Resin based composite restorations
Resin based composite restorations are considered the material of choice in restoring anterior teeth. Anterior resin composites are used mainly to restore esthetic and functional characteristics. Thousands of anterior composite restorations are placed every day in dental practice. Regardless of the wide use of composite as a dental restorative material, unfortunately information in regard to the lifespan of dental restorations is limited. Caries and material failure are among the main reasons for replacement of restorations throughout a patient’s lifetime . For anterior composite restorations in specific, replacement reasons include secondary dental caries, restoration discoloration, and restoration fracture. Knowing the longevity of dental restorations is of great importance to patients, dentists, and funding agencies.
Silicate fillings are considered to be the first tooth-colored dental materials and were introduced in 1878, followed by resin acrylic materials in 1948 . The main components of silicate fillings were alumina glass powder and phosphoric acid-liquid. Resin acrylic is formed through the reaction of poly-methylmethacrylate powder and methyl methacrylate monomer . Both silicate and resin acrylic materials suffered serious shortcomings related to their durability and physical properties . Because of these inherent problems, researcherspursued a material with enhanced physical properties . Dental composites began being used to replace silicates and acrylic resin materials as direct restorations for anterior teeth in the mid-1960s. Dr. Rafael Bowen invented a new monomer, currently known as bis-phenol-A-glycidyl dimethacrylate (BIsGMA), which possessed enhanced properties to overcome the limitations of silicates and resin acrylic. He later added quartz filler to the BIs-GMA monomer, resulting in materials with superior physical and mechanical properties such as strength, durability, insolubility, and overall stability . Early resin-based composite materials were chemically activated and later, ultraviolet photo-activated composites were introduced. Today, composites which are activated with visible-wavelength of light have become the standard.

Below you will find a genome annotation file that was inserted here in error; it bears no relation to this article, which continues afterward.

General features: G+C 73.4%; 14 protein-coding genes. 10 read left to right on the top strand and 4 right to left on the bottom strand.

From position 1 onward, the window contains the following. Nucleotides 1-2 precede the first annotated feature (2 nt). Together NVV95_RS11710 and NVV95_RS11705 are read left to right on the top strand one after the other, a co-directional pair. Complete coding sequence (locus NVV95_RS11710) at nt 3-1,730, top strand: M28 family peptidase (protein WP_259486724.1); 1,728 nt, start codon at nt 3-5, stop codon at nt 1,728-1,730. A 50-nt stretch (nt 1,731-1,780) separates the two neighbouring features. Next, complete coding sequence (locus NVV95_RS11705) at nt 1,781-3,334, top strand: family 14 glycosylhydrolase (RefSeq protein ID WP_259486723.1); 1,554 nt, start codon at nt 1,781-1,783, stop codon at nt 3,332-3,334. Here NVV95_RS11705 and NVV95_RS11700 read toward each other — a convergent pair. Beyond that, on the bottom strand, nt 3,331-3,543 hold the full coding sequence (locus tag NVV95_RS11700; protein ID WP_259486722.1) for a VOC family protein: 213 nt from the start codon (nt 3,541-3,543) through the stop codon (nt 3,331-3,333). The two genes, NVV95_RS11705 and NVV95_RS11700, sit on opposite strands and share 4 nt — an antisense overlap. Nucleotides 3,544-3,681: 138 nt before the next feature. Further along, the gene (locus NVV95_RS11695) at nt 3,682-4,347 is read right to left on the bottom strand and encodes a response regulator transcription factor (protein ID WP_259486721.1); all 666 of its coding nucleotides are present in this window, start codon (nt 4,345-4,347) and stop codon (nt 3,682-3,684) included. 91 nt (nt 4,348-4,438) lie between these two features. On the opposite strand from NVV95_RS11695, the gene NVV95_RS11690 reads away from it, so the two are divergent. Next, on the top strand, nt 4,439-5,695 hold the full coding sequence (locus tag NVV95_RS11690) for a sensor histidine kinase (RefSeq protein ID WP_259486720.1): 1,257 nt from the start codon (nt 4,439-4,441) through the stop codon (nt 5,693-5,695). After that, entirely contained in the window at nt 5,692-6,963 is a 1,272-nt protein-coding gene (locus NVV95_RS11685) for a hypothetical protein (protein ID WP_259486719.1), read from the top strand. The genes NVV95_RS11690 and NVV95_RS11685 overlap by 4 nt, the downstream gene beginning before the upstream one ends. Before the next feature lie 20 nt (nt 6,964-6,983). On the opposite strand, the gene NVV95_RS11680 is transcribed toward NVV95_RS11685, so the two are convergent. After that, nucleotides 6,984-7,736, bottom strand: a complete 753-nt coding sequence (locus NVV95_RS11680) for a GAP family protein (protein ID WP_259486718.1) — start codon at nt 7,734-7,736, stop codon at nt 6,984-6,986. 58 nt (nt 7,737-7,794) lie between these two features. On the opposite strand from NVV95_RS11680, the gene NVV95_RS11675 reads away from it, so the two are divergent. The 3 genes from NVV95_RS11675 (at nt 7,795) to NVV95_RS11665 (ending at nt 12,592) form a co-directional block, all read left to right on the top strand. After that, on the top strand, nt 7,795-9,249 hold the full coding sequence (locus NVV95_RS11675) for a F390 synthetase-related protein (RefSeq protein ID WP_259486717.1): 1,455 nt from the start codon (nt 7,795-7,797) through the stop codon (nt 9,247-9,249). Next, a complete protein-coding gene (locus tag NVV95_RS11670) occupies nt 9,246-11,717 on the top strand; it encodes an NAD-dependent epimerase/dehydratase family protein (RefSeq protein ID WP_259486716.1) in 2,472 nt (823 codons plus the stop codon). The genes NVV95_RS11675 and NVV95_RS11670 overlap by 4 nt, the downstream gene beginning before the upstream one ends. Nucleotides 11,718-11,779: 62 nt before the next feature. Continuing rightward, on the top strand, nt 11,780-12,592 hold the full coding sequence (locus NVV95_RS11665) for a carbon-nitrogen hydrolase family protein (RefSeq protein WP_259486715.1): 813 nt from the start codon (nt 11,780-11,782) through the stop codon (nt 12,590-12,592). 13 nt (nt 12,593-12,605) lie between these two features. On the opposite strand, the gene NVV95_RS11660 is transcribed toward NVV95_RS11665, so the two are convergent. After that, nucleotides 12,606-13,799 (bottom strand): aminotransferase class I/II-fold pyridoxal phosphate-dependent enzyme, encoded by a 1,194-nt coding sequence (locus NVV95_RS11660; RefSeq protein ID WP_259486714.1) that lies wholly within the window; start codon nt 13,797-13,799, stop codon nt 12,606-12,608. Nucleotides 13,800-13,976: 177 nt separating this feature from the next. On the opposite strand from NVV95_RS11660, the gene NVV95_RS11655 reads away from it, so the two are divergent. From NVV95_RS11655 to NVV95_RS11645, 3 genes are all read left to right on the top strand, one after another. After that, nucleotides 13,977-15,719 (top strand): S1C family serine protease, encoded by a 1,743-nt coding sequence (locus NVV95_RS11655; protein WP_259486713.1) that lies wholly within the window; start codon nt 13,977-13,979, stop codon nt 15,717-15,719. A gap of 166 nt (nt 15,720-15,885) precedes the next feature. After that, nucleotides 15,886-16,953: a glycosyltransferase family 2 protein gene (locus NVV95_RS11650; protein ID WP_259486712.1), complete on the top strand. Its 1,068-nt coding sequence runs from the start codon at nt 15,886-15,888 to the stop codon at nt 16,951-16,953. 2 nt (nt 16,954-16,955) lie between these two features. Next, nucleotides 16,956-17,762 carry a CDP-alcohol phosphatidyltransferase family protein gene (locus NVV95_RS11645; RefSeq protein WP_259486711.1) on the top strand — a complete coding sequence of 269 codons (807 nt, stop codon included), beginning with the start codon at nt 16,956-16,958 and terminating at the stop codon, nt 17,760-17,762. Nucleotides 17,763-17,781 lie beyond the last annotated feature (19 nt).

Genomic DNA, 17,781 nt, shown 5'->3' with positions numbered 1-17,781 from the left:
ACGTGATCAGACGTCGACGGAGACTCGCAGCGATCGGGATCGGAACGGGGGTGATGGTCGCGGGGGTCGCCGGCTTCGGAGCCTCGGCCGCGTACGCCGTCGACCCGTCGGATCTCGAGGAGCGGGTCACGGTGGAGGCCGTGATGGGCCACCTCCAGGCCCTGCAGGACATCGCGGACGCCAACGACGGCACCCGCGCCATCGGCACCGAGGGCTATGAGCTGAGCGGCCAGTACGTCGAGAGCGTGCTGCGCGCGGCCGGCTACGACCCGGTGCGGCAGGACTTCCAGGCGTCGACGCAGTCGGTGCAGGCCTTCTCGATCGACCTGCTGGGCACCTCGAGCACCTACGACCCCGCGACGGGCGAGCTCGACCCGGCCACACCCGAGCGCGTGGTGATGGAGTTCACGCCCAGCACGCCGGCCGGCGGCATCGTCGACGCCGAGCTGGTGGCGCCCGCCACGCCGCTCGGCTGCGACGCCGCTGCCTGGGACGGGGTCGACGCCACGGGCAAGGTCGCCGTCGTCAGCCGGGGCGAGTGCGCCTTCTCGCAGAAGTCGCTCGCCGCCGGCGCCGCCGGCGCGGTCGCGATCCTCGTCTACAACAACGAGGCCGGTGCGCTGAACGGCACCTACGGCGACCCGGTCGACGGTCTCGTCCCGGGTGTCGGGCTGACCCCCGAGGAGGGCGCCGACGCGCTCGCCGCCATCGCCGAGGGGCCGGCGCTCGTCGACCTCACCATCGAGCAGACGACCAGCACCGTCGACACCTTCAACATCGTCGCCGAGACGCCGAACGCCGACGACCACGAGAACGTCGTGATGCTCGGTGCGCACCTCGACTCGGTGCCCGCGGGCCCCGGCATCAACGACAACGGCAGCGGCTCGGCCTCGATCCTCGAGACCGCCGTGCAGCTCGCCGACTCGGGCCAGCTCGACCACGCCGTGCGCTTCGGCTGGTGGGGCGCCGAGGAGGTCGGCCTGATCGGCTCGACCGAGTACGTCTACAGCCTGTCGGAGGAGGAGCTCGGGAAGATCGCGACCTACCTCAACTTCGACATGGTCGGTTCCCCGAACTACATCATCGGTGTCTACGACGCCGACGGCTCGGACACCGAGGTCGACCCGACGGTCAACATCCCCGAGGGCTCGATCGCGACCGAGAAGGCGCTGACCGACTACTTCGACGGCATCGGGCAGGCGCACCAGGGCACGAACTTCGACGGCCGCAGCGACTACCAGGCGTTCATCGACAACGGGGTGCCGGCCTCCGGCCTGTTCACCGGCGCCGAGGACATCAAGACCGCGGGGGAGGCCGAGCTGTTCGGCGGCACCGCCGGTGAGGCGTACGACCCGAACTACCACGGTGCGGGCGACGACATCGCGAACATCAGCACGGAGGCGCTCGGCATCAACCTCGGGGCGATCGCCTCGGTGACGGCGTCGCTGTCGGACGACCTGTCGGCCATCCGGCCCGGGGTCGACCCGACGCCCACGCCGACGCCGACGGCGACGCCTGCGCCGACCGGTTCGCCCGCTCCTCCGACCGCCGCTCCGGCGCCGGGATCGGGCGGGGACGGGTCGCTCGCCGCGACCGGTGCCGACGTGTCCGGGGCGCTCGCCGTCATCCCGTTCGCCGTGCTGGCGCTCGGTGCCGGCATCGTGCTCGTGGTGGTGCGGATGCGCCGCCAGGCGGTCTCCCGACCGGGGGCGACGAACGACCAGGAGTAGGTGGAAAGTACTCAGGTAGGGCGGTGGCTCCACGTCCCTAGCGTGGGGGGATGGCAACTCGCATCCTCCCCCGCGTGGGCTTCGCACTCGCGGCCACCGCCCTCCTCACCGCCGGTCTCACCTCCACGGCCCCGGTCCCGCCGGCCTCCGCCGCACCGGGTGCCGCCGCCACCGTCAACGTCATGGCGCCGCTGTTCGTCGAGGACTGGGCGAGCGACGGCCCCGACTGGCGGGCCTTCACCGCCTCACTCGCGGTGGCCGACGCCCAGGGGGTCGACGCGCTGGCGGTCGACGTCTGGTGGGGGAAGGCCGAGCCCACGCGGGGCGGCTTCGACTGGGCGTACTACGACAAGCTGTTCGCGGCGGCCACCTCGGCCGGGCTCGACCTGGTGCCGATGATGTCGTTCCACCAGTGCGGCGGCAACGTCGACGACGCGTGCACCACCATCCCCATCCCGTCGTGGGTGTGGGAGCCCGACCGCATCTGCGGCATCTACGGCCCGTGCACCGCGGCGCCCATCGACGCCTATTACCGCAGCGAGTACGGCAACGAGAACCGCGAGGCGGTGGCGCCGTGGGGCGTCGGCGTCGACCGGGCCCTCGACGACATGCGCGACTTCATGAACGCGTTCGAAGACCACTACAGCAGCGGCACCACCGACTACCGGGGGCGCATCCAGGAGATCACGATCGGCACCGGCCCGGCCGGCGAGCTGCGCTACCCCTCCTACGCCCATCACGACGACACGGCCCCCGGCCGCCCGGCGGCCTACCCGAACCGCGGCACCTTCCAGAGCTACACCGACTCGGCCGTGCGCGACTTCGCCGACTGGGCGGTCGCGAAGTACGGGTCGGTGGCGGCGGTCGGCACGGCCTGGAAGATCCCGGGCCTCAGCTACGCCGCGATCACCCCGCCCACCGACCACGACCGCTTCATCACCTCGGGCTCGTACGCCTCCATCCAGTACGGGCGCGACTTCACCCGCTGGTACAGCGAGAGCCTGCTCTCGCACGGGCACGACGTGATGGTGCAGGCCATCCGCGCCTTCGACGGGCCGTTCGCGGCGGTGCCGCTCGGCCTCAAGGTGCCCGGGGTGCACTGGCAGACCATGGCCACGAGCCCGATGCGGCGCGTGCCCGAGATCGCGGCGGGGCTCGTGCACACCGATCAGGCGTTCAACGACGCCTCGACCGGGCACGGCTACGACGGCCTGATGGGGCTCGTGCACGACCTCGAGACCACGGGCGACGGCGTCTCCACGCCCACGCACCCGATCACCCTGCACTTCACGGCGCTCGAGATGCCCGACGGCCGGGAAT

Resin composites are formed from four major components: an organic polymer matrix, inorganic filler particles, a coupling agent, and an initiator accelerator .
Organic Polymer Matrix
Dimethacrylate (DMA) represents the major monomeric component of today’s resin matrix. The two most commonly used monomers in the resin matrix are Bis-GMA and urethane dimethacrylate (UDMA). The carbon double bond at the end of each compound enables it to continue polymerization in the presence of free-radical initiators. However, these monomers have high viscosity, thus it requires additional dilutents, such as tri-ethylene glycol dimethacrylate (TEGDMA). In addition to decreasing the viscosity of BIs-GMA and UDMA, TEGDMA increases the depth of cure of the resin composite and polymerization shrinkage. Polymerization shrinkage is considered as a major disadvantage of most monomers, such as Bis-GMA and UDMA. For this reason, new monomers, known as siloranes, have been introduced to decrease the stresses and shrinkage caused by monomer polymerization .
Fillers represent the major component within resin composites. Fillers function as resin matrix reinforcement, translucency regulators, and controllers of polymerization shrinkage for resin composites. They are formed primarily by grinding minerals such as glasses, quartz, aluminum oxides, and ceramic particles. The distribution of the fillers, as well as the particle sizes and shapes, influence the physical and mechanical properties of resin composite. In addition, the quantity, size, and shape of fillers help to classify resin composites.
Silane is the coupling agent used to bond the inorganic fillers to the resin matrix. The fillers’ surfaces are coated with the silane coupling agent during composite fabrication. The silane functions to bond the filler to resin matrix in order to improve the mechanical properties of composite, provide a stress distribution interface during polymerization, and reduce composite water absorption .
Initiators and Accelerators
Curing resin composite can be accomplished using light or chemical reactions. Light-activated resin composites represent the majority of today’s products. Blue light, with a wavelength of 465 nm, activates the photo-sensitizer known as camphorquinone. This activation reaction generates a free radical and, with the help of organic amine as an accelerator, the polymerization process results in the hardening of the resin matrix.